The port of Holyhead on a dark night – it does not seem so long ago since a first visit to this most prosaic of places.
A rock festival had been attended at Castle Donington and then there had been a journey to South Yorkshire on a Sunday and an August bank holiday spent visiting a castle. Perhaps it was the Tuesday, then, that we had journeyed to North Wales, expecting to stay at a youth hostel in Bangor, except it had been full, there had been no possibility of squeezing in two extra, we would have to search elsewhere.
There had been no plan B, our itinerary had been to stay in Bangor in order to travel into the mountains and then to travel west to cross the Irish Sea for the first time. If Bangor was off the itinerary, then the westward journey would have to continue. The train on to Holyhead departed well after midnight, as well it might, it connected with an 0315 sailing for Dun Laoghaire. We sat in a pub in Bangor, eking out the pints we had bought. There was a juke box filled with oldies, except in 1981, they were not so old. A clear memory remains of putting a coin into the machine in order to hear Tina Turner singing “Nutbush City Limits.”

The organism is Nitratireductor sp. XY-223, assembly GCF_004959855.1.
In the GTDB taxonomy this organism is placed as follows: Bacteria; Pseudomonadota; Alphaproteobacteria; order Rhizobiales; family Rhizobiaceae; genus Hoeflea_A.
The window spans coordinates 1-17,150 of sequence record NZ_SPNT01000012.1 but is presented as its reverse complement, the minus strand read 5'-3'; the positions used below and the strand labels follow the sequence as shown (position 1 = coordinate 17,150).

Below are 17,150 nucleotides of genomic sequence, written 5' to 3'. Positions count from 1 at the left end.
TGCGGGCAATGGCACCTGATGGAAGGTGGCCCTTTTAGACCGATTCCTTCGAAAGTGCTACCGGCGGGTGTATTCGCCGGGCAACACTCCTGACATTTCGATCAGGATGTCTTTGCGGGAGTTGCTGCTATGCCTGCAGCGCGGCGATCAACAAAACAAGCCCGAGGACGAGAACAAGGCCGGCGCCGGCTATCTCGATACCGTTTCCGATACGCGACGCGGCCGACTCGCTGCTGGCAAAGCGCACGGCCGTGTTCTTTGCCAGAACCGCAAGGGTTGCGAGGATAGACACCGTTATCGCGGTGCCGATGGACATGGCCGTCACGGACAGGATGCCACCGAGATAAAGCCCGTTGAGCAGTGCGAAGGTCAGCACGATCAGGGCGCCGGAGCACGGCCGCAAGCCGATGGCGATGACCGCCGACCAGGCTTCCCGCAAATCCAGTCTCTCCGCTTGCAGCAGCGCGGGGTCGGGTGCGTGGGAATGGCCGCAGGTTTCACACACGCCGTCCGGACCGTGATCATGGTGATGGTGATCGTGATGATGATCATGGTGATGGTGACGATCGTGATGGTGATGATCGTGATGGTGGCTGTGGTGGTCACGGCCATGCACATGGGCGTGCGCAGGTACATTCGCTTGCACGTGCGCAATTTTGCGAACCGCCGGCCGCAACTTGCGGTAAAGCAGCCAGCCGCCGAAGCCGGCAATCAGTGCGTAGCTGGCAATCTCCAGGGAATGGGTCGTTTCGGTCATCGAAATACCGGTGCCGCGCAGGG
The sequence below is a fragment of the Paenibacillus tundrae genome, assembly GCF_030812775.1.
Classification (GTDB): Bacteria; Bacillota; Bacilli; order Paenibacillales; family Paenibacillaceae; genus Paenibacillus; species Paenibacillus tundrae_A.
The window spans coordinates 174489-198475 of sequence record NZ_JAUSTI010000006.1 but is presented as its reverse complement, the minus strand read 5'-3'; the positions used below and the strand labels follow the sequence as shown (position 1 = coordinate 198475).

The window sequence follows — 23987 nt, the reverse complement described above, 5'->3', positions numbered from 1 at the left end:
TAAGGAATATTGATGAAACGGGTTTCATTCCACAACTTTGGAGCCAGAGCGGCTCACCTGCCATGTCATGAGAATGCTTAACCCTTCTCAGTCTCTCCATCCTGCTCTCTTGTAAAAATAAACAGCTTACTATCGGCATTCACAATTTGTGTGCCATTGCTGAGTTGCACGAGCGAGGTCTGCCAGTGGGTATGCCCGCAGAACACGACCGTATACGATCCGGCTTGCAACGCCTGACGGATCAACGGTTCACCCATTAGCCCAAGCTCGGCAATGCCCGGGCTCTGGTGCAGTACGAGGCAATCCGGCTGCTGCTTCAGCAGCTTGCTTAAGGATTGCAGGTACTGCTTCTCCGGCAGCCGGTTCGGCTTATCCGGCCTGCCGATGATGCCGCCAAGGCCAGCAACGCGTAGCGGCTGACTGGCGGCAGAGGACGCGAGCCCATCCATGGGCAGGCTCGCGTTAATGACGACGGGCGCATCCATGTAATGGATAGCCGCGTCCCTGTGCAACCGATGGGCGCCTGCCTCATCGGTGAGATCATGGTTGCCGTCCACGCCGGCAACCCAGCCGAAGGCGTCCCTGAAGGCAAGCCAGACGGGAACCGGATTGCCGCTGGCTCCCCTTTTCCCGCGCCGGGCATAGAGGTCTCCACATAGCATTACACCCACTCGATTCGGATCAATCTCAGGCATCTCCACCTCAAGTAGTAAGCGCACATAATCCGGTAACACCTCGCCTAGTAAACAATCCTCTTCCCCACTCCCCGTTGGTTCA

Irascible would best describe the mood when we arrived in Holyhead, it must have been around 1.30 am and the possibilities for diversion were not plentiful. The port offered a cafeteria with plastic seats and we went to sit and await the arrival of the Sealink ferry. The wait cannot have been so long, but in memory it seems hours. Tired, unwashed, uncertain about what lay ahead, we sat on opposite sides of a Formica-covered table, too uncomfortable to sleep and too irritable to make further conversation, if a pair of twenty year olds had anything left to say after a day of rail travel.
In memory, we had travelled without a single book between us and certainly without a newspaper, for the memory remains clear of buying a copy of the Daily Telegraph at the exit of the Carlisle Pier in Dun Laoghaire in order to keep abreast of developments in that turbulent summer in Irish history.
Of course, the hours would be passed quickly now. The free Wifi that reaches our car from the terminal building offers access to a world unimagined in that distant night.
But it is only because of that distant unplanned night in Holyhead that I arrived in Killarney on 1st September and met tonight’s companion in the car.